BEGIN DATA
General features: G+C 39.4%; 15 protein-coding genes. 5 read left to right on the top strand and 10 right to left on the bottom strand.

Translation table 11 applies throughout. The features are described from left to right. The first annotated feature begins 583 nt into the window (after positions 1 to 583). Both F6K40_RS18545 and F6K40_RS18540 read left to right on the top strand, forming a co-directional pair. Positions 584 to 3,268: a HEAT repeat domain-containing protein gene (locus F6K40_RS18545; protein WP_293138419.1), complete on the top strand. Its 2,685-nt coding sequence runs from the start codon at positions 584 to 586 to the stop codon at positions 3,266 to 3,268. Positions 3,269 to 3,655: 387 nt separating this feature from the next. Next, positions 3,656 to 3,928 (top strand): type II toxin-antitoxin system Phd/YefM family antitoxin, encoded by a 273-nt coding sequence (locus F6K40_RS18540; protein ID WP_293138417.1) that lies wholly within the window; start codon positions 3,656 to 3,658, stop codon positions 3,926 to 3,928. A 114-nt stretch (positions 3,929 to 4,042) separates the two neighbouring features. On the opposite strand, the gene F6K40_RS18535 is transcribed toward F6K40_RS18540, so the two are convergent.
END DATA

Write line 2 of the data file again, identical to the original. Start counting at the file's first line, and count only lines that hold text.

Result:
Translation table 11 applies throughout. The features are described from left to right. The first annotated feature begins 583 nt into the window (after positions 1 to 583). Both F6K40_RS18545 and F6K40_RS18540 read left to right on the top strand, forming a co-directional pair. Positions 584 to 3,268: a HEAT repeat domain-containing protein gene (locus F6K40_RS18545; protein WP_293138419.1), complete on the top strand. Its 2,685-nt coding sequence runs from the start codon at positions 584 to 586 to the stop codon at positions 3,266 to 3,268. Positions 3,269 to 3,655: 387 nt separating this feature from the next. Next, positions 3,656 to 3,928 (top strand): type II toxin-antitoxin system Phd/YefM family antitoxin, encoded by a 273-nt coding sequence (locus F6K40_RS18540; protein ID WP_293138417.1) that lies wholly within the window; start codon positions 3,656 to 3,658, stop codon positions 3,926 to 3,928. A 114-nt stretch (positions 3,929 to 4,042) separates the two neighbouring features. On the opposite strand, the gene F6K40_RS18535 is transcribed toward F6K40_RS18540, so the two are convergent.